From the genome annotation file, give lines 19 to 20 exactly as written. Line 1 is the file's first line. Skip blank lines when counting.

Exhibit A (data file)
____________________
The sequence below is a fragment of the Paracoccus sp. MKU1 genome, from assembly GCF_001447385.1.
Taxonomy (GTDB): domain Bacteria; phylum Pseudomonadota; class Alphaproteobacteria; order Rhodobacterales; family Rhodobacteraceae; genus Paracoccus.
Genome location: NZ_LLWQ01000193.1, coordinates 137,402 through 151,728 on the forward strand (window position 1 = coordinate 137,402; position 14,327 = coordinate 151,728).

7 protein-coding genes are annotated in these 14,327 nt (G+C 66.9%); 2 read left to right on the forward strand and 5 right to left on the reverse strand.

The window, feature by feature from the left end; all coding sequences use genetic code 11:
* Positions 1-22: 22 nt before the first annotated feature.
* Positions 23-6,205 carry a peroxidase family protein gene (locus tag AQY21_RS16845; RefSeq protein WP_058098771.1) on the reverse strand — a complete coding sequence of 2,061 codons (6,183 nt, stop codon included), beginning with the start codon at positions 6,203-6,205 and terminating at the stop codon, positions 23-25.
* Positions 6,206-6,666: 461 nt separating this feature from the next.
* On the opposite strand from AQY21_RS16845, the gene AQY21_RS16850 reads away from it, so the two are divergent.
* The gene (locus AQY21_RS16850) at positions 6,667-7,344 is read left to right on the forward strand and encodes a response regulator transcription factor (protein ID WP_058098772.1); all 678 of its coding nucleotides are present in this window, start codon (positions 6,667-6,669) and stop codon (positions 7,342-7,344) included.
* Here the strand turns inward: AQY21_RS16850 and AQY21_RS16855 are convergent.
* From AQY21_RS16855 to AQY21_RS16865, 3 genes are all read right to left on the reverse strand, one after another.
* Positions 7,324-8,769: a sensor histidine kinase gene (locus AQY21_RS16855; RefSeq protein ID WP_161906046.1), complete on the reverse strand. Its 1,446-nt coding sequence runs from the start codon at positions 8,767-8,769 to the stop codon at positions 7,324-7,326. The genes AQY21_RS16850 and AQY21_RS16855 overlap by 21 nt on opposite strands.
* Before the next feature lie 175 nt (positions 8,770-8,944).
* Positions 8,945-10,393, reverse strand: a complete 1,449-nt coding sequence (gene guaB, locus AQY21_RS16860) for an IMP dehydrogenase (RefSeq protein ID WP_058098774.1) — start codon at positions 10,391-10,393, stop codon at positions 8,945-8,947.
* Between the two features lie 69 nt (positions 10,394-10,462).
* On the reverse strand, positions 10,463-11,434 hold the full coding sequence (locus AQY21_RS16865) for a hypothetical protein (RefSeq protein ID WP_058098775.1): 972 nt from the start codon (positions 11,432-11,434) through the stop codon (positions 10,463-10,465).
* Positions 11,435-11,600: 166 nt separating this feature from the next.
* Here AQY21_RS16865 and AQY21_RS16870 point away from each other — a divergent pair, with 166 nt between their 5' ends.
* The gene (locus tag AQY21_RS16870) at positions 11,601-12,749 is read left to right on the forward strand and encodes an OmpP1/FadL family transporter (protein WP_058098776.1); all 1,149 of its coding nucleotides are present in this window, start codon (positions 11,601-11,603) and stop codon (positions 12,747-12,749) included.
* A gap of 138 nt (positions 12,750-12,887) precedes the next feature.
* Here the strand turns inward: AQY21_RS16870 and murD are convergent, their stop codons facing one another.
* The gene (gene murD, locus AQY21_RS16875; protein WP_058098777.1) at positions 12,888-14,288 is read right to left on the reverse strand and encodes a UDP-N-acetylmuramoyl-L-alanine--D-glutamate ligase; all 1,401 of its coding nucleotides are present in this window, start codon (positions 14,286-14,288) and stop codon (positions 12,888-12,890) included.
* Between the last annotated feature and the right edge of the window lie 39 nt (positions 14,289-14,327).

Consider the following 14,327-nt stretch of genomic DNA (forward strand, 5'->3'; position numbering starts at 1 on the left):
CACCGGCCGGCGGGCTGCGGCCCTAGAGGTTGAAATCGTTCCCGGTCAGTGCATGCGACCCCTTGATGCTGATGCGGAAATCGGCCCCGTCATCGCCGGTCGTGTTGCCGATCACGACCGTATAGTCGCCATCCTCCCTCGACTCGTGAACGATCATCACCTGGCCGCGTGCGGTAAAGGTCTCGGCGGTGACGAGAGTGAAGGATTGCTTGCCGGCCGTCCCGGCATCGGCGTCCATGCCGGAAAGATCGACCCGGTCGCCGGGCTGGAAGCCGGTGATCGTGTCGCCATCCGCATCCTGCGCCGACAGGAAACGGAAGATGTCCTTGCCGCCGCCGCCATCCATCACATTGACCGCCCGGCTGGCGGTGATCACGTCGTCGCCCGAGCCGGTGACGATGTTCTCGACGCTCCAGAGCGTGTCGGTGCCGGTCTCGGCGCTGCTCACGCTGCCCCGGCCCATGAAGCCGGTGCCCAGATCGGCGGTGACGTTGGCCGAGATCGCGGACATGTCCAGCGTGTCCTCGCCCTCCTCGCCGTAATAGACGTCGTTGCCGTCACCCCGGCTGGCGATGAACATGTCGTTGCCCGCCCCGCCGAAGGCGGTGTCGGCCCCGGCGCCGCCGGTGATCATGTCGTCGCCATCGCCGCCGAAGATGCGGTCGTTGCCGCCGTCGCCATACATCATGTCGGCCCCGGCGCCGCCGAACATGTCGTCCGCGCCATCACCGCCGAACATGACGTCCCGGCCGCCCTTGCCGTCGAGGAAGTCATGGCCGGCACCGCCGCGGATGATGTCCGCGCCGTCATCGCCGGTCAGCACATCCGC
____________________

* Here AQY21_RS16865 and AQY21_RS16870 point away from each other — a divergent pair, with 166 nt between their 5' ends.
* The gene (locus tag AQY21_RS16870) at positions 11,601-12,749 is read left to right on the forward strand and encodes an OmpP1/FadL family transporter (protein WP_058098776.1); all 1,149 of its coding nucleotides are present in this window, start codon (positions 11,601-11,603) and stop codon (positions 12,747-12,749) included.